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By Nancy Alfaro
Rachel Osborne and Caroline Boussard in Ohad Naharin’s Mamootot
Photo by Julieta Cervantes, courtesy BAM
Batsheva Dance Company
Next Wave Festival, BAM
Mark Morris Dance Center, Brooklyn, NY
November 15–19, 22, 23, 25–27, 2005
Reviewed by Nancy Alfaro
From the moment the first white-powdered dancer entered in silence, her strange, knicker-like costume painted like a muted canvas, Mamootot (Hebrew for “mammoth”) riveted the crowd. The woman performed with elongated gestures, squatting, pliéing, and extending into arabesque, all the while wearing a deadpan expression. The dancers’ spare and mostly emotionless presentation left room for the audience to drift in and out of their own interpretations of the events—there was no emotional spoon-feeding here.
Mamootot’s studio lighting, idiosyncratic movement, and lack of scenery were reminiscent of alternative-space performances prevalent during the 1970s and early ’80s. Esoteric and sometimes hard to interpret, those performances rang true because of the passion and commitment underlying them. Nowadays a pared-down performance might scream of a low budget, fledgling choreographic endeavor, or prove to be trite or pretentious. But Israeli artistic director and choreographer Ohad Naharin utilized his ideas in unpredictable, thought-provoking ways.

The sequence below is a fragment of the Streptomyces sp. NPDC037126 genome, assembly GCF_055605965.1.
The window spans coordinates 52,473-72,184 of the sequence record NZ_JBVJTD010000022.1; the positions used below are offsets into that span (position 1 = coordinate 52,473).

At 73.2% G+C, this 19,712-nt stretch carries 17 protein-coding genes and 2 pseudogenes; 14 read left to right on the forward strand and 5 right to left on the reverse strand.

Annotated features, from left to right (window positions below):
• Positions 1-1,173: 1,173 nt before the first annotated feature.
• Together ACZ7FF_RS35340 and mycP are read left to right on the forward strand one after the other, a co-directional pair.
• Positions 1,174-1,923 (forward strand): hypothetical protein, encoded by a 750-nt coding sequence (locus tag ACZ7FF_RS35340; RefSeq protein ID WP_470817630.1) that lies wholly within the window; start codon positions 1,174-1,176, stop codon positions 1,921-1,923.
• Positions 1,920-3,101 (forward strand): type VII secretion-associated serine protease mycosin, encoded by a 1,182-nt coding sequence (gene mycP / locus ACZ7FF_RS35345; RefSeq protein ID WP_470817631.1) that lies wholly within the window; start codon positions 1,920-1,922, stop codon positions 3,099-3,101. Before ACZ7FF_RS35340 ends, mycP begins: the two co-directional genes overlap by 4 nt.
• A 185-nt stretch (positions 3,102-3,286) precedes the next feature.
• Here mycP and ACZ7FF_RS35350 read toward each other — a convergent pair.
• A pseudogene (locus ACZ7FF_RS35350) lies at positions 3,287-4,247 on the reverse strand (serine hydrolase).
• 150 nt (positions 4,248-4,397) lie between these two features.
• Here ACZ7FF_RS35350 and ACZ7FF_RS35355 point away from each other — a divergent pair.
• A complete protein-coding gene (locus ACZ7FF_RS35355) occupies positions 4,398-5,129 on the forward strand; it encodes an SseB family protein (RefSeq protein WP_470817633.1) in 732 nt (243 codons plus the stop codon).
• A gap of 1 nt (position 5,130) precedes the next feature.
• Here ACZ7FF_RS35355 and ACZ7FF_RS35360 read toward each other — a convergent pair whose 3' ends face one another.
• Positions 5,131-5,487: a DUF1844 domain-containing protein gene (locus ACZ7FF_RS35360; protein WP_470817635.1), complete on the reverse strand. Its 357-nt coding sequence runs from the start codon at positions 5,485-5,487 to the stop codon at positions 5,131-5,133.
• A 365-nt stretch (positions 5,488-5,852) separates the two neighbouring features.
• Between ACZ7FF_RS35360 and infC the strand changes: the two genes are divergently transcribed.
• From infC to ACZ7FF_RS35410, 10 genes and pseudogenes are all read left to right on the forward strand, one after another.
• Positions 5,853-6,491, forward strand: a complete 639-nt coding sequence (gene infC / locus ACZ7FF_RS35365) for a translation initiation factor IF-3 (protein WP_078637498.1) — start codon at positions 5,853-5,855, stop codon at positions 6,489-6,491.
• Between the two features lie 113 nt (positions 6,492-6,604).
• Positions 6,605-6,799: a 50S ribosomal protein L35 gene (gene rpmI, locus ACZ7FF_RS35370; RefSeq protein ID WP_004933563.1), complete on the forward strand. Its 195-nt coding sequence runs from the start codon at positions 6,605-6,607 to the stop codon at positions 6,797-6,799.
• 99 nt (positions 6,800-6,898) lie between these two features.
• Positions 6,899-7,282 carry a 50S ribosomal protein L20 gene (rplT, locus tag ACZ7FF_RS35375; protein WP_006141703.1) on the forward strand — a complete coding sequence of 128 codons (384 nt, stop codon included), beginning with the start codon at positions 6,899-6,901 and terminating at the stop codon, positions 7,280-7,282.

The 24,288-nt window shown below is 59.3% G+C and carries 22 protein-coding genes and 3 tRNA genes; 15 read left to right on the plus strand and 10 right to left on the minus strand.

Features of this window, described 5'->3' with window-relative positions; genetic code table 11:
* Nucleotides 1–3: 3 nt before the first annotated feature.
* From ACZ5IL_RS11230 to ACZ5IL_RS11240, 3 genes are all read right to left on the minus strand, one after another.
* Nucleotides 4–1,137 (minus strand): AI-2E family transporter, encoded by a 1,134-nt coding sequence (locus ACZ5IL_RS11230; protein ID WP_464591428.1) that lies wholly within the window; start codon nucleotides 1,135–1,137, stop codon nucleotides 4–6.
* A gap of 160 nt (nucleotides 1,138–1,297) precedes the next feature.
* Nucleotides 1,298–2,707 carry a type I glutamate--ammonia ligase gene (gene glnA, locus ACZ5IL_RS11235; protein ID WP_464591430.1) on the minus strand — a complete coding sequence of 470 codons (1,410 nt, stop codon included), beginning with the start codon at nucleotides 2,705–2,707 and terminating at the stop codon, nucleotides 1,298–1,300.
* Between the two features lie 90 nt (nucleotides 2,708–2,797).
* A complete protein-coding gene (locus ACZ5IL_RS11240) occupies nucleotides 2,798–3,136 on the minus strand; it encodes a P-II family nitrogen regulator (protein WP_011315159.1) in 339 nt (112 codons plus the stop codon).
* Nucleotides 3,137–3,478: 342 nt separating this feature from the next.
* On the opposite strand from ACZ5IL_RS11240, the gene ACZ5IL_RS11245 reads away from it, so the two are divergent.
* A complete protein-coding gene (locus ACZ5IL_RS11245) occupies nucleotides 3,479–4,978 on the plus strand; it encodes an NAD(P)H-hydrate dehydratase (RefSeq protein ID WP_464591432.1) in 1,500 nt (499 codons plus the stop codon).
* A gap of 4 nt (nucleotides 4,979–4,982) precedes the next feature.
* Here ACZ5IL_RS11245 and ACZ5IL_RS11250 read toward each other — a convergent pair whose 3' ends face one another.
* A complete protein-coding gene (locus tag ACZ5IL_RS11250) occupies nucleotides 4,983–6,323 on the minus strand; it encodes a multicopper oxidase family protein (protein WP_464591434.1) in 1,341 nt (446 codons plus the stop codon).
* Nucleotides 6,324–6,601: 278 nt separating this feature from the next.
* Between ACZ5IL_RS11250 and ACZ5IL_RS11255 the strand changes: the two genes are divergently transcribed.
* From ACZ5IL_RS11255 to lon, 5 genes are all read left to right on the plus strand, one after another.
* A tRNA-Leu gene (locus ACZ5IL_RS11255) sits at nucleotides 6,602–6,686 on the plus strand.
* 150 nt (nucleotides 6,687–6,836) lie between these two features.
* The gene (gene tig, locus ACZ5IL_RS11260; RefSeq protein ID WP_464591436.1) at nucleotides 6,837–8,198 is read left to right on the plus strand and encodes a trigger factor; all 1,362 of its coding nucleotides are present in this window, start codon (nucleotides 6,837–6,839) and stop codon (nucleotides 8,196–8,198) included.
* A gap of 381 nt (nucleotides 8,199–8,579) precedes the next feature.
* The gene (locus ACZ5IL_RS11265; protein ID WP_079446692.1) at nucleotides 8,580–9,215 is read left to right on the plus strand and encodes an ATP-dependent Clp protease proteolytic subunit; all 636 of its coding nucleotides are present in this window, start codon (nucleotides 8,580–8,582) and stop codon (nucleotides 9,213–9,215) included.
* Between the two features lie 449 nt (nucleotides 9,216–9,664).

The dance was full of changes—in level (from floor work to leaps), in movement quality (oozing or sharp, technical or pedestrian), and in dynamics. Group unison prevailed at times, solos and duets at others. The audience was seated on all four sides of the room, and the fact that you could see the dancers in front of you, across the space, and peripherally created a complex, beautiful visual effect.
When dancers came to sit in the audience, they broke the “stage wall” barrier, allowing one older gentleman to closely examine the sweating, exotic creature next to him, who was catching his breath in counterpoint to the music. The dancer’s gaze remained locked on the performance area. At another point, a male dancer casually disrobed onstage and performed a quiet, Greek-frieze-like series of postures. When finished, he smilingly picked up a (clothed) female dancer, wrapped her around his waist, and carried her offstage. It was an enjoyable, mysterious moment.
Near the end of the piece, the dancers held or shook hands with audience members, looking soulfully into their faces. The communication between viewer and dancer was fascinating to watch: While all the dancers seemed comfortable, some in the audience accepted the handshake shyly; others seemed grateful and on the verge of tears. This heartfelt endeavor seemed to promote peace through the power of touch. See www.israelcentersf.org/culture/2003-2004/batsheva.html.